WASHINGTON – At the conclusion of a two-day summit on distracted driving in Washington, D.C., U.S. Transportation Secretary Ray LaHood announced a series of steps that will be put in place to end one of the worst causes of distracted driving – text messaging while driving – beginning with federal employees.
Unbelievable as it may seem, people not only continue to talk on their cell phones while driving despite new laws, they also are typing and reading text messages while driving. This includes people driving federal vehicles, bus drivers and truck drivers.
On Wednesday, Sept. 30, President Obama signed an Executive Order directing federal employees not to engage in text messaging:
- while driving government-owned vehicles
- when using electronic equipment supplied by the government while driving
- or while driving privately-owned vehicles when they’re on official government business.
The order also encourages federal contractors and others doing business with the government to adopt and enforce their own policies banning texting while driving on the job.
“This order sends a very clear signal to the American public that distracted driving is dangerous and unacceptable,” said Transportation Secretary Ray LaHood. “I fully expect that all 58,000 DOT employees and contractors will take this order seriously. Let’s show our friends and families that we can resist the temptation to answer the phone, send a message, or allow some other distraction to interfere with our driving.”
Public Service Announcement contest underway
The summit also featured a discussion with the Editor-in-Chief of Seventeen magazine Ann Shoket and three young adults, who explored the dangers of texting and driving. [See video, 25 min. in Windows Media Player, at: http://www.tvworldwide.com/showclip.cfm?id=11558&clip=2]
High school classrooms across the country tuned into the Webcast that included Reggie Shaw, 22 – who killed two people in a car crash caused by texting and driving, and Nicole Meredith, 18, who caused a car crash texting while behind the wheel.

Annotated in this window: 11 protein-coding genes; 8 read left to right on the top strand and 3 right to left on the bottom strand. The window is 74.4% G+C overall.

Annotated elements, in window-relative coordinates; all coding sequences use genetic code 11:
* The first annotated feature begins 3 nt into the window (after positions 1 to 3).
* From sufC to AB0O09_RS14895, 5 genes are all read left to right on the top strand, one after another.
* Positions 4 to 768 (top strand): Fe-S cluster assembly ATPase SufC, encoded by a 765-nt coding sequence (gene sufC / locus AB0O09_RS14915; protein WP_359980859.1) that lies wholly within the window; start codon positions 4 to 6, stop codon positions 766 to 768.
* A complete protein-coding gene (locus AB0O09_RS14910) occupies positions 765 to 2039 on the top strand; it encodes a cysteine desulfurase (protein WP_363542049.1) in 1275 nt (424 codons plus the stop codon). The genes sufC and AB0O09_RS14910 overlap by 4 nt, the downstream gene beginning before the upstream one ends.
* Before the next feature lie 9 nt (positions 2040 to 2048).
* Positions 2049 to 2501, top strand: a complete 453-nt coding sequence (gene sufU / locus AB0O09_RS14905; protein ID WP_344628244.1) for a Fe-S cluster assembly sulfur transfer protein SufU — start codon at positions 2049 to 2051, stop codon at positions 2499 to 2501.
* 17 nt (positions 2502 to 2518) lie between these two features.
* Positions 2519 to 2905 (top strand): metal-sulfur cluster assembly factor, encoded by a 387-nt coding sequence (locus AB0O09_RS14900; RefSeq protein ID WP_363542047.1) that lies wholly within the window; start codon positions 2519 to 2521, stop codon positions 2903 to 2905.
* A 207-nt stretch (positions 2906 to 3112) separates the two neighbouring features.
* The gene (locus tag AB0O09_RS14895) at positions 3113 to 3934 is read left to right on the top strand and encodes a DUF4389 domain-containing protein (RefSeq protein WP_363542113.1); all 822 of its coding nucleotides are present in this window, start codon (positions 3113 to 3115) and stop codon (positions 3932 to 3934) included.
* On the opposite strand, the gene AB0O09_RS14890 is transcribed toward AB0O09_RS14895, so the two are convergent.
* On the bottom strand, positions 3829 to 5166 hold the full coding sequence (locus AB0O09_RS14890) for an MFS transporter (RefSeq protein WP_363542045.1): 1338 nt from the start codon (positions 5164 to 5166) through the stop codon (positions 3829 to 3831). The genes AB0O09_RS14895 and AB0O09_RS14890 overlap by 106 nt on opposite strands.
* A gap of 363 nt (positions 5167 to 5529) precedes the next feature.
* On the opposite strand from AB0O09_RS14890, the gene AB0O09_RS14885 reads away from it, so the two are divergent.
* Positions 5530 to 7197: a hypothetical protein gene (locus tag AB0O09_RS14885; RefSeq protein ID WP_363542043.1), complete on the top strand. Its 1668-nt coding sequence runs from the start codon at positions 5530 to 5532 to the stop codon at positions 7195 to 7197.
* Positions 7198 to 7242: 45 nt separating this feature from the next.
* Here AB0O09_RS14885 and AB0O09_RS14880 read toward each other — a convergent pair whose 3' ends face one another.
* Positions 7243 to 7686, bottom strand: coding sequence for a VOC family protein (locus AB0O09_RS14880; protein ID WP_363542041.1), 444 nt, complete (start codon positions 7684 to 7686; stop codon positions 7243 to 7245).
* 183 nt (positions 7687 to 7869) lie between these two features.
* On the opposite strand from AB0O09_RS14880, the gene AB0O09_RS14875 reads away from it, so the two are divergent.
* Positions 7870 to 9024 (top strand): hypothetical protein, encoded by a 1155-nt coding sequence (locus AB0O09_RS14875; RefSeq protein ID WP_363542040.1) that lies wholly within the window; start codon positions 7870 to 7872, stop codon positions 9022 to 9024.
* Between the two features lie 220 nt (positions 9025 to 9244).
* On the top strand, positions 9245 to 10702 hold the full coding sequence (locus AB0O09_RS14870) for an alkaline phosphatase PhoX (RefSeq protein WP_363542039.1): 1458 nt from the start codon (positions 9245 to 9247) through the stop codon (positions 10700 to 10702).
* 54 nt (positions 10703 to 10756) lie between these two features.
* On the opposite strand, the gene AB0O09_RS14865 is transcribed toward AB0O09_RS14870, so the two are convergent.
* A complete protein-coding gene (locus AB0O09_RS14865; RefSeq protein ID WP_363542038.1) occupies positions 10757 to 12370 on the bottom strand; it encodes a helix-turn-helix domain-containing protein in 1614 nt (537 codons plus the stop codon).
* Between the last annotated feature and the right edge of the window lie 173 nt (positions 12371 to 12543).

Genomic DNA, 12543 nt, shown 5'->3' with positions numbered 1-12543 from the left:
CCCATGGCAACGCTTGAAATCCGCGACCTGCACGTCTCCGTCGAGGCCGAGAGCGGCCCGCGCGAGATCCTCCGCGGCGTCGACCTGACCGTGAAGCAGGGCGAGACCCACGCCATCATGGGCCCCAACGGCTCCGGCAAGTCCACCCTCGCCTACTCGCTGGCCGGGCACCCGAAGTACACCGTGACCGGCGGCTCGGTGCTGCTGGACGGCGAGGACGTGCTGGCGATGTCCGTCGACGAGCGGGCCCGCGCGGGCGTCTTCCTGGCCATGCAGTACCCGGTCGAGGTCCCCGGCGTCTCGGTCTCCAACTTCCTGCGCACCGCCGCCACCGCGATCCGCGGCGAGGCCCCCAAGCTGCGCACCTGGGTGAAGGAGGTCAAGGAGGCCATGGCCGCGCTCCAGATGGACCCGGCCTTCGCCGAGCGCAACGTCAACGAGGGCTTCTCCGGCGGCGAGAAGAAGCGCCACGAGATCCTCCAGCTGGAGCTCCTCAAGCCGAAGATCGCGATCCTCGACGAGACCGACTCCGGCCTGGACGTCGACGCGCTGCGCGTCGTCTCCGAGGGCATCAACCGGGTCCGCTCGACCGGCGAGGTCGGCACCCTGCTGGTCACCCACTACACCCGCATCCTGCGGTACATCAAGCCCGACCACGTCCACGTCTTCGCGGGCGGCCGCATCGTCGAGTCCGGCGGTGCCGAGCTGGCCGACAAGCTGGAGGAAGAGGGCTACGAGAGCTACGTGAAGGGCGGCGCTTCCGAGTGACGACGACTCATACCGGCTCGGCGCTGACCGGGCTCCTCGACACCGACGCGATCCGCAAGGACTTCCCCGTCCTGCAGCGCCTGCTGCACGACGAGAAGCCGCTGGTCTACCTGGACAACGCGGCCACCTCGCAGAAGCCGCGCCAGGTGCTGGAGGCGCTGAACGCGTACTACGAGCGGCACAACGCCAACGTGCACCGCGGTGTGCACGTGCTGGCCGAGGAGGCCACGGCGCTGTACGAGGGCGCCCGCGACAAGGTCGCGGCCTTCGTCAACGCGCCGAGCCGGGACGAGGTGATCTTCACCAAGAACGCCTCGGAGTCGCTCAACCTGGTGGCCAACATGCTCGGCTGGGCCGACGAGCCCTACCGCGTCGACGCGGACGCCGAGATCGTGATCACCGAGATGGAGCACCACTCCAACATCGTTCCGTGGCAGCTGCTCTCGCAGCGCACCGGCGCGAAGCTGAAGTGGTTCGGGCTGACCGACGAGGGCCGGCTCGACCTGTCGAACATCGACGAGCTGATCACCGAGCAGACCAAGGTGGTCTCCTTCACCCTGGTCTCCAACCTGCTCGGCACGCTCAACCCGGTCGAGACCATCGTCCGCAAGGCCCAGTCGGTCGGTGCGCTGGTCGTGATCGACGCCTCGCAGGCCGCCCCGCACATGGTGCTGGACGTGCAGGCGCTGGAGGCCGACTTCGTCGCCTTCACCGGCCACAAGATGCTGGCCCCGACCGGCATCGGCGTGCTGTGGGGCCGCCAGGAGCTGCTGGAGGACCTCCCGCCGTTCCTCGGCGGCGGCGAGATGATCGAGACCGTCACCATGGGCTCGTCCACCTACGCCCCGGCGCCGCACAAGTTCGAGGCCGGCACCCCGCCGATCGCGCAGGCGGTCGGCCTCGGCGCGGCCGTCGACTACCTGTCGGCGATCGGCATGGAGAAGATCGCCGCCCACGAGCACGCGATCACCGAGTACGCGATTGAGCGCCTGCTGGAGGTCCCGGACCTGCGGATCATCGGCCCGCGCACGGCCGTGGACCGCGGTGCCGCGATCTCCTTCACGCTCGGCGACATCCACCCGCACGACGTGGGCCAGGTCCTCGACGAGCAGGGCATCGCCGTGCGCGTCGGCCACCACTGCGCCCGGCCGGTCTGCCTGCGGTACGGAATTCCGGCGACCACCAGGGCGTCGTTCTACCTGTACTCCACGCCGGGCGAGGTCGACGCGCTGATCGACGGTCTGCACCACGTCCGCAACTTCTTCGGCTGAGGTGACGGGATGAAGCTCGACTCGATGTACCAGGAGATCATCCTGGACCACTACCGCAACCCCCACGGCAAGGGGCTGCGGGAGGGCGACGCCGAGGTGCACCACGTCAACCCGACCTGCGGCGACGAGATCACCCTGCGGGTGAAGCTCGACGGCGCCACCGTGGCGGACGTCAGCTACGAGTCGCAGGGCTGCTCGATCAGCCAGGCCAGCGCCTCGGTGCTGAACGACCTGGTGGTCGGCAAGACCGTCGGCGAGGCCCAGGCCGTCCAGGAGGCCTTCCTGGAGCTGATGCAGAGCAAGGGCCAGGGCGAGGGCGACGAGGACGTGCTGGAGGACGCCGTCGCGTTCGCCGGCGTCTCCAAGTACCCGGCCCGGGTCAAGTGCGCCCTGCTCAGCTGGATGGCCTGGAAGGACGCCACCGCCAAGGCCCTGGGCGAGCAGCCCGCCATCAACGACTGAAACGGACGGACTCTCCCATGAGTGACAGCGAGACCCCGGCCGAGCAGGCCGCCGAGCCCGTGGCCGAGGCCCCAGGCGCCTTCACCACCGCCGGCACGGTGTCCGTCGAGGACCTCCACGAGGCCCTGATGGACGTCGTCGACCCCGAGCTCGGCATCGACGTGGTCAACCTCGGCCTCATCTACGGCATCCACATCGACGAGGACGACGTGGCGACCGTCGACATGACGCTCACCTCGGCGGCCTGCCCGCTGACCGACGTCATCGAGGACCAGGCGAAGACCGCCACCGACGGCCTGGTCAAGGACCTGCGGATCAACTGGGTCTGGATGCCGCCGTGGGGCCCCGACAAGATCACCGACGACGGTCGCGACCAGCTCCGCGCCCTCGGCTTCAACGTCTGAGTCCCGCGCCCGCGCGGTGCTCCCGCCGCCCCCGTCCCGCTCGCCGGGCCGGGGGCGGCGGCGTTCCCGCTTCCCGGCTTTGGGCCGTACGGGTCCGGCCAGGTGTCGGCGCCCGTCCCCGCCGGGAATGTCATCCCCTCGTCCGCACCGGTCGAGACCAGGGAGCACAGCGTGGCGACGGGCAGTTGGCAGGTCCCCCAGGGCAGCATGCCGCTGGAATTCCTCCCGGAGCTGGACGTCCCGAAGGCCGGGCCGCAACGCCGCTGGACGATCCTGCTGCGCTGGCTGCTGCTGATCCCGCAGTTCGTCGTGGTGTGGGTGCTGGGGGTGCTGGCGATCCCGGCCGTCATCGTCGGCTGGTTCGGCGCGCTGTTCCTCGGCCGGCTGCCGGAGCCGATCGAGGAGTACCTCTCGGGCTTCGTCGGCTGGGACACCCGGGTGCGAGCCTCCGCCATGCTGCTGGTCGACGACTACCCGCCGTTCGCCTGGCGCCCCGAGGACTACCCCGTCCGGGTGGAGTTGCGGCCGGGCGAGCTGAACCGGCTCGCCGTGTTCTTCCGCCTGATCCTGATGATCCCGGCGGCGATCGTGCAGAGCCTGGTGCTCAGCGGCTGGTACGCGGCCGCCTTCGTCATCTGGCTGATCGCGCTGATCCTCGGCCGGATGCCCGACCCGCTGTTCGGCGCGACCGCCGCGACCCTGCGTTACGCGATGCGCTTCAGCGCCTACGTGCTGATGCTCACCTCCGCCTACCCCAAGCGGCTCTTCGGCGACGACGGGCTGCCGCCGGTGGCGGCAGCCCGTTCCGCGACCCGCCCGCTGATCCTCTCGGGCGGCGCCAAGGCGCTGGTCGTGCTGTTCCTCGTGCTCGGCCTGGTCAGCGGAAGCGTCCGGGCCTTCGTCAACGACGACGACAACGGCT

Reggie and Nicole were joined by Natalie Hayford, 17, a teen advocate with the Anoka, Minnesota chapter of Students Against Destructive Decisions (SADD). Natalie works with her school and community to try and educate people her age about the dangers of distracted driving.
Together with the National Organizations for Youth Safety (NOYS) and the National Road Safety Foundation (NRSF), the group announced the Drive for Life PSA Contest.
The contest challenges kids and teens to submit a Public Service Announcement concept for combating distracted or impaired driving.
New laws for truck and school bus drivers
Also on the table are proposals for federal laws that would:
- create permanent restrictions on the use of cell phones and other electronic devices in rail operations,
- ban text messaging altogether and restrict the use of cell phones by truck and interstate bus operators, and
- disqualify school bus drivers convicted of texting while driving from maintaining their commercial driver’s licenses.
Secretary LaHood also called on state and local governments to work with USDOT to pass state and local laws against distracted driving in all types of vehicles, especially school buses.
He urged states and local governments to back up public awareness campaigns with high-visibility enforcement actions.
“Working together, we’re going to make sure that traveling in America is as safe as it can possibly be and I strongly encourage the public to take personal responsibility for their behavior and show a healthy respect for the rules of the road,” LaHood said.
The two-day summit brought together safety experts, researchers, industry representatives, elected officials and members of the public who shared their expertise, experiences and ideas for reducing “distracted driving” behavior and addressed the safety risk posed by this growing problem across all modes of transportation. Individuals from 49 states participated in the summit via the web.
Posted Oct. 1, 2009
Zero Fatalities – stories and videos – http://zerofatalities.com/
Technology and Teen Driving (PDF format) – http://downloads.nsc.org/pdf/7-9500Technology.pdf
On Road-Off Phone – http://info.howcast.com/onroadoffphone
National Safety Council – Teen Driver Site http://www.teendriver.nsc.org/
Video of the Distracted Driving summit – www.dot.gov